The Federal Trade Commission (“FTC”) will issue an update to its “Guides Concerning the Use of Endorsements and Testimonials in Advertising” on December 1, 2009. The new guidelines demonstrate an expanded view of advertising methods, to include social media sites, and require advertisers and endorsers alike to disclose “material connections” between them. Notably, failure to comply with the new guidelines may result in a fine for both the endorser and the advertiser.
Endorsements: Liability, Celebrity Endorsements and “Results Not Typical”
The new guidelines include three main changes with respect to product endorsements. First, both endorser and advertiser -- as opposed to just the advertiser -- can be liable for false and misleading endorsements. Second, advertisements that convey a consumer’s experience with a product or service as “typical,” when this is not the case, must clearly disclose the results that consumers can generally expect. This is in contrast to the old practice of conveying an atypical consumer experience simply by stating, often in fine print, that the results were not typical. Third, the new guidelines establish that celebrities will have a duty to disclose their relationships with advertisers when making endorsements outside the context of traditional ads, such as when the celebrity appears on talk shows or in social media.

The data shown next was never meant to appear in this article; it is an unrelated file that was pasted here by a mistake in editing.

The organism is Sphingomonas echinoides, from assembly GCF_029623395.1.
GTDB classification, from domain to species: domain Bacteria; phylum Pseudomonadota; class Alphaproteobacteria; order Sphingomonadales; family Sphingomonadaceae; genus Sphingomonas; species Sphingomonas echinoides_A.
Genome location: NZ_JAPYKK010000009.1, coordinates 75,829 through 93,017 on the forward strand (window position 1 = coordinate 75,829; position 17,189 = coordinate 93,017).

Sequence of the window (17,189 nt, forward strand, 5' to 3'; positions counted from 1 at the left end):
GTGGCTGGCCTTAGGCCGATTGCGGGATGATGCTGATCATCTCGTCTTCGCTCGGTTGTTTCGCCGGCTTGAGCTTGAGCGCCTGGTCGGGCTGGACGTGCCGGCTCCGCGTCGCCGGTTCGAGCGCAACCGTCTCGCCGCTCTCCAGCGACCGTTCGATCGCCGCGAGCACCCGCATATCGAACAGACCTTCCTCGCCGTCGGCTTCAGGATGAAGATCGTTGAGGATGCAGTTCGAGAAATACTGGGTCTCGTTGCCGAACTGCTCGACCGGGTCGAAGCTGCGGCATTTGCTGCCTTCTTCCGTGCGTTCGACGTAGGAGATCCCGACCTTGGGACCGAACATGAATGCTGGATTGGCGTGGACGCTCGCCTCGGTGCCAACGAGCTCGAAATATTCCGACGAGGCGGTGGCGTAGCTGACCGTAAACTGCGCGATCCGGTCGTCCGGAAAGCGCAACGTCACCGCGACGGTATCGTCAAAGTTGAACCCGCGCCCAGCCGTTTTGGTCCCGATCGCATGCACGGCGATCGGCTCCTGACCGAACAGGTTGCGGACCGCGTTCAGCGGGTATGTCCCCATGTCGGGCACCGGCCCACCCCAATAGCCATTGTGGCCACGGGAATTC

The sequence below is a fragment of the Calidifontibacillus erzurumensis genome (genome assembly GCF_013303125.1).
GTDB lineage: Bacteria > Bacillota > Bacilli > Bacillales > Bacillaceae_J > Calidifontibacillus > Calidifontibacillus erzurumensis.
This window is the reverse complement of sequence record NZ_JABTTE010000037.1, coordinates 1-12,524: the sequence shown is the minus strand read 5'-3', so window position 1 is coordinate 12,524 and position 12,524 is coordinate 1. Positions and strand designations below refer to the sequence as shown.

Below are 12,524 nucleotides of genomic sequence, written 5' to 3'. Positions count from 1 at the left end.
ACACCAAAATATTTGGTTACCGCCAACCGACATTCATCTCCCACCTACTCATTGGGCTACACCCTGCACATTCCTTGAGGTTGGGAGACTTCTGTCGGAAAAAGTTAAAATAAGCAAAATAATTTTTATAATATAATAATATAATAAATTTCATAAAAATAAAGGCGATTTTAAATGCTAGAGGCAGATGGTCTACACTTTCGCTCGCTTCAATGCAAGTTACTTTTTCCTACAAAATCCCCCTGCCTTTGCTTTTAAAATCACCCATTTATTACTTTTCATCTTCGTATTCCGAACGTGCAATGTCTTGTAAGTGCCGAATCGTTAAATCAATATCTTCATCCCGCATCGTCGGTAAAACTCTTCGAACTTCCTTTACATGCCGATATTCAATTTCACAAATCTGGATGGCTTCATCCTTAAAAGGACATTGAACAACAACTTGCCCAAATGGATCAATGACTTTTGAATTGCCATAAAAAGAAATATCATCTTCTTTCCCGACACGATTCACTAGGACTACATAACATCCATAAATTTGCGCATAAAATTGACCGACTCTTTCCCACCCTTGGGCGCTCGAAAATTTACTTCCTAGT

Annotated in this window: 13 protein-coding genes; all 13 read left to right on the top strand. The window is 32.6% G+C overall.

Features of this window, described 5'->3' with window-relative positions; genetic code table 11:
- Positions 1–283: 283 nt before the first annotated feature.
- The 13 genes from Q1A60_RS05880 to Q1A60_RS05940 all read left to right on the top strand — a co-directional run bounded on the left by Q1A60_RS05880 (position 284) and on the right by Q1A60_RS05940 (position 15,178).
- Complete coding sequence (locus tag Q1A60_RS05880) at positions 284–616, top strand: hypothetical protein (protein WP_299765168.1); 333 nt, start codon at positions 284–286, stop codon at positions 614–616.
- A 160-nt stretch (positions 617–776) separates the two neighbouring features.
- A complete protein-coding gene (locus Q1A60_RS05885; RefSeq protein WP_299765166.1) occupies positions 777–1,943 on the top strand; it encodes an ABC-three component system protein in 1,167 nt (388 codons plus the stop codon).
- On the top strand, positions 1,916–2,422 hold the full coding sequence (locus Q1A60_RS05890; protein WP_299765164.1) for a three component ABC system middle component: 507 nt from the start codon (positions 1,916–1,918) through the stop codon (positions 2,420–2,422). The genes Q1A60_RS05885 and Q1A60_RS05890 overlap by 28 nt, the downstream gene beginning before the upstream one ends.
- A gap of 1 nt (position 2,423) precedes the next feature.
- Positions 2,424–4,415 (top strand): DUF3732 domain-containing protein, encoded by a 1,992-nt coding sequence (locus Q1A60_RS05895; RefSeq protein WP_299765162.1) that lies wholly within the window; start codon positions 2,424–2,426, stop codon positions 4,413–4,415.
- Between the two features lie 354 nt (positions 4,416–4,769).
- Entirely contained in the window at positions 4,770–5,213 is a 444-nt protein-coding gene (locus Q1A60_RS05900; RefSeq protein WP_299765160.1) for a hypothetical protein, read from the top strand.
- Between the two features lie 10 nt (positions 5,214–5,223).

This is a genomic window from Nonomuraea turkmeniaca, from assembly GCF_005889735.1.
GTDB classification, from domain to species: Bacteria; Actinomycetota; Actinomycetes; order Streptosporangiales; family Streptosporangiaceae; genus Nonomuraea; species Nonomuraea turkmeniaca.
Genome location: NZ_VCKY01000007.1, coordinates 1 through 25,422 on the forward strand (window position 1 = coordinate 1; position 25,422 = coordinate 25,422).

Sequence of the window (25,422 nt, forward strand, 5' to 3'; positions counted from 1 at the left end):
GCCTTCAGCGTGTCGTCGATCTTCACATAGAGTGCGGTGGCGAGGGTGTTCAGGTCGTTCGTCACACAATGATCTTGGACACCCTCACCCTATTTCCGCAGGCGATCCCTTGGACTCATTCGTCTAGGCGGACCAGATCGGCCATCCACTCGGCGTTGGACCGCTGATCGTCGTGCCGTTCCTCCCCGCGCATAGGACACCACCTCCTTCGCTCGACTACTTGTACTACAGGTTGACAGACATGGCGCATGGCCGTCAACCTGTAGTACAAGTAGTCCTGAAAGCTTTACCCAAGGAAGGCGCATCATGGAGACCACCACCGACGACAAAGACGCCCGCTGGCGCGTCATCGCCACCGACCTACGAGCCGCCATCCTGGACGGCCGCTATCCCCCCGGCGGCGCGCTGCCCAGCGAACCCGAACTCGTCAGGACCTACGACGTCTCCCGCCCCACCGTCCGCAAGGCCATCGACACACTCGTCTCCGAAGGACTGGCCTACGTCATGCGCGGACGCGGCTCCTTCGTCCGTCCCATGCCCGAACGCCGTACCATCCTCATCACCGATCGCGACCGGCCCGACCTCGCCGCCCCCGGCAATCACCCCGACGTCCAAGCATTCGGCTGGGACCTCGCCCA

Disclosure of Material Connections: Advertisers May Be Required to Police Content of Social Media Sites such as Facebook and Twitter
The revised guidelines now require disclosure of “material connections” between advertisers and endorsers, including endorsements found in online social media sites such as Facebook and Twitter. Under the new guidelines, bloggers who make an endorsement must disclose any material connections they have with the seller of the product or service. For example, if a blogger is paid or receives free product in exchange for writing a favorable review on her blog, she must disclose this connection. The disclosure is required even if the free product or payment was unsolicited. The disclosure must be made live with the endorsement and is required no matter the size of the blogger’s audience. Since both advertisers and endorsers can be held liable under the new guidelines, advertisers may be required to police the content of all endorsements, including those found in blogs, to ensure compliance.
For more information or to discuss compliance with the new FTC guidelines, please contact one of the authors of this alert or your Michael Best attorney.